This is an all too common with lawn mowers and I will give you some tips on how to resolve this.
A lawn mower that runs and then dies quickly is generally caused by a fuel issue. When a lawn mower first starts, the choke aids the carburetor in getting an extra amount of fuel to get the engine going. While the engine is running in this choke mode, fuel is being routed through the choke circuit primarily.
As the engine warms up or speeds up for engines that have a air vane lever that is moved by the spinning of the flywheel, the carburetor transitions from the choke mode to the main jet.
Here is an easy test. If the mower will run on partial choke and continue to run, then this means your main jet is plugged up and not letting fuel through it and therefore starving the engine.
What needs to be done is the carburetor must be disassembled and cleaned very well. First remove the carburetor bowl and the bottom. It should have a 10mm bolt or a 1/2″. It may also have a fuel shutoff solenoid on it that needs removed and then a 14mm bolt that goes through the bowl.
Then you can remove the float and needle assembly by pulling the small dowel pin that holds it to the carburetor. Set that aside on a clean paper towel. Now depending on what the bowl looks like inside, this will determine if you continue or you buy a new carburetor. If the inside of the bowl has corrosion or fuel that has adhered to the inside of it, this would be one that you want to replace. Also dry and powdery looking residue in the bowl is a sure sign that you should consider replacing the entire carburetor.
If things look fairly good inside, then remove the main jet and emulsion tube that are inside the fuel tower that runs up and down through the carburetor. You will need a standard screwdriver with a thin blade to allow you to get to it.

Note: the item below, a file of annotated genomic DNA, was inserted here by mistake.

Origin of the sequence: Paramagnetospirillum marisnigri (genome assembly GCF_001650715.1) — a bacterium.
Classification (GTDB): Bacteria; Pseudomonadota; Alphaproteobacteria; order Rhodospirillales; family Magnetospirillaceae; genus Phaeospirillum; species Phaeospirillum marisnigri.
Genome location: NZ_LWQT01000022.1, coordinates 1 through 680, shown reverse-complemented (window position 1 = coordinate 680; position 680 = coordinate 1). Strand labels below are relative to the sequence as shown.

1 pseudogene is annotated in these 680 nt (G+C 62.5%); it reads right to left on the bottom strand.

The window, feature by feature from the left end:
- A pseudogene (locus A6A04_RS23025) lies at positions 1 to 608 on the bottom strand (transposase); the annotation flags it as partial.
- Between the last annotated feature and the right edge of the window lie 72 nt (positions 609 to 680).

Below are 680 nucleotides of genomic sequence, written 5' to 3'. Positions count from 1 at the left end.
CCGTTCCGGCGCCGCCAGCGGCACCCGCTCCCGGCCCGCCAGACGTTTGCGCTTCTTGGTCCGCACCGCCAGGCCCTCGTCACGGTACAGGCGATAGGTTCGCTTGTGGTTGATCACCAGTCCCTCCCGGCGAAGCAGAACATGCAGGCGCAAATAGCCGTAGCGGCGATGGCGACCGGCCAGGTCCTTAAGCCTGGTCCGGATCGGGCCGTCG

If you have a brass bolt that held the fuel bowl on, this is your main jet. Now clean these very well with carburetor cleaner or brake fluid and be sure that the tiny ports are cleaned out. You can use a welder’s tip torch cleaner to aid in cleaning them. Just don’t enlarge with the file like end of the tip cleaners. You will also want to clean the needle and seat. A Q-Tip works well to push down to the seat and twist. A soft bristle brush and carb cleaner works fine for the needle.
Spray some carb cleaner into the ports inside the carburetor body and then blow everything out with an air compressor if you have one set to low pressure. Make sure the carburetor bowl has been cleaned out as well and then reassemble everything.
One thing you should do is also take a fuel sample in a clean glass jar to ensure that the fuel is good in your lawn mower and not contaminated with water. It should look crystal clean with a slight yellow appearance and have a strong odor.
After you re-install the carburetor and test run the engine, it should run at a steady rpm with no surging. If it does surge, you can either try to clean it again or opt for replacement. You can also try to snug up the carburetor bolts to make sure it seals well. Be sure to replace the gaskets on both sides of the carburetor if you replace it.
By giving your carburetor a thorough cleaning, it should resolve my mower runs for a while and then dies issue.